GLS Startup Almanac
Incorporation & Set Up

What Business Vehicle Is Right For You?

Understanding and choosing the Right Business Vehicle for your Startup

• 24 Nov 21

Selecting a fitting business vehicle for your Startup can be a confusing and intimidating process. However, by conducting the necessary research and arming yourself with reliable legal information, you will be equipped to make the best decision. The following article will take a look at examples of different business vehicles and the steps associated with choosing an appropriate one for your company. 

Understanding Business Vehicles

Failing to adopt a suitable structure for a new business may result in unnecessary challenges and financial losses. Much like the conventional use of a motor vehicle allows for transportation from one point to another, a business vehicle is a legal structure that will carry your business through all its activities and processes. 

It is important to remember that the type of business vehicle selected for your business will inform many key processes such as taxes, financial loans, investments and various legalities. 

Types of Business Vehicles 

As a new business owner, learning and understanding the different characteristics of each existing business structure will help to determine which one is most suited to your company’s needs. Below, we take a look at some of the most common business vehicles, along with the pros and cons of each one.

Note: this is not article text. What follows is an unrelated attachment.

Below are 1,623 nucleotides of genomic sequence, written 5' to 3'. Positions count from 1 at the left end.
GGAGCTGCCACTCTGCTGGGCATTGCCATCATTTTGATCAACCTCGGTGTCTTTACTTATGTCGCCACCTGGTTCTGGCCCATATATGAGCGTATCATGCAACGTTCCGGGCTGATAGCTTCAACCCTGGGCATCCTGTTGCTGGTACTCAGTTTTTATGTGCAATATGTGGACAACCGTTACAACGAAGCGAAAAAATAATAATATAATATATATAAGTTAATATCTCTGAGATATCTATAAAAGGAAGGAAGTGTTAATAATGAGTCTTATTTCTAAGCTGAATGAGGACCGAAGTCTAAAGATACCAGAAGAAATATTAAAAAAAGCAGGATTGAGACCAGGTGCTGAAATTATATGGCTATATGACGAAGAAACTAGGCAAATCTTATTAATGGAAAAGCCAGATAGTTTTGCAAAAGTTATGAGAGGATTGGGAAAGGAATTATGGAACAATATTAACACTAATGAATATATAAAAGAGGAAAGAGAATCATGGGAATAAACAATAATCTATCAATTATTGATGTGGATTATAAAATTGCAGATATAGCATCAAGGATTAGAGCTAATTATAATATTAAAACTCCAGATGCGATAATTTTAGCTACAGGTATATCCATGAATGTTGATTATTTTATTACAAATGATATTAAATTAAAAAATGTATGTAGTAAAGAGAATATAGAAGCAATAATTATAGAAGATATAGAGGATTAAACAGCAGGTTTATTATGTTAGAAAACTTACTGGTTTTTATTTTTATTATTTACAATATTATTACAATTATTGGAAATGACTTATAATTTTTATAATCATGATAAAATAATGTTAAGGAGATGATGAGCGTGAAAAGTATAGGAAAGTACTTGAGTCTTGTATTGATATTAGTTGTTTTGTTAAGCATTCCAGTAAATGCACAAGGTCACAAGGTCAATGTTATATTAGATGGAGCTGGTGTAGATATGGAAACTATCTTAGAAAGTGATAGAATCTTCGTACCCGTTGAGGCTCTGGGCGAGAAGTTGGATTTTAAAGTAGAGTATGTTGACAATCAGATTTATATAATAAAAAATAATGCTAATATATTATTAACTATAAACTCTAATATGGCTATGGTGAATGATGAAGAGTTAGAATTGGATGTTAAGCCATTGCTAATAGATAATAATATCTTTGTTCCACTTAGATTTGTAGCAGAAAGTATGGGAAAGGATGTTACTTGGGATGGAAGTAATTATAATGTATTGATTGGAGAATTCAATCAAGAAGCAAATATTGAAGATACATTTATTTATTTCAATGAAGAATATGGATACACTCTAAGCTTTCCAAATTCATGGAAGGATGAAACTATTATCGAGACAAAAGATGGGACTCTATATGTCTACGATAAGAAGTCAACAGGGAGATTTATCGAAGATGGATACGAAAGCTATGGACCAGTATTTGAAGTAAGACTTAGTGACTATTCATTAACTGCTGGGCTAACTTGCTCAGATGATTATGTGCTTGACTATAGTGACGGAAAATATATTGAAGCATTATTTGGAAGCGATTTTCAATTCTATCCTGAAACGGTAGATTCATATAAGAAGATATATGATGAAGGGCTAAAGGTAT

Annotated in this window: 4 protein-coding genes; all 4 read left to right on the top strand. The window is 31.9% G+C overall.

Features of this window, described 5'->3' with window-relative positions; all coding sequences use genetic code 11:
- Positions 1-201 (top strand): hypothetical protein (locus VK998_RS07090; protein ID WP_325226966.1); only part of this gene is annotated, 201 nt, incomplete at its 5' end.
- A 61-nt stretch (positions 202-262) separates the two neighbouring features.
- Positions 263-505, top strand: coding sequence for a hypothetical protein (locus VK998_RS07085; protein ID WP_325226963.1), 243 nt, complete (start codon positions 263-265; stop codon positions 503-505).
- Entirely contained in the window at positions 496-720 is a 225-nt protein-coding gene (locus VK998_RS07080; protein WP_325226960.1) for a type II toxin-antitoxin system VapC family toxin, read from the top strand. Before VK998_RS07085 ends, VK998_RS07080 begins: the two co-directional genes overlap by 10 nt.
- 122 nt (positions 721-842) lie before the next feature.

Sole Proprietorship

Perhaps the simplest and most common type of business structure, a sole proprietorship is run by a single owner who takes responsibility for any and all business conduct. The business does not have to be registered and may operate under a trading name or the name of the sole owner. In some cases, the sole proprietor may need to obtain special licences or permits depending on the industry. While establishing a sole proprietorship is pretty straightforward, there are various factors to consider before settling on this structure. 


  • Clear-cut outline and structure, making it simple to start
  • All business regulations are decided by the owner (meeting structures, administrative functions, financial activities, etc.)
  • Simple tax process 


  • Individual financial responsibility – all debts and liabilities fall to the sole proprietor. This could result in the seizing of the owner’s personal assets in the case of an entity winning a lawsuit against the business
  • Sole proprietorships often struggle to secure funding and interest from investors since there is no discernible separation between the business and the business owner
  • Overlap of personal and business finances often leads to financial risks 

General business partnership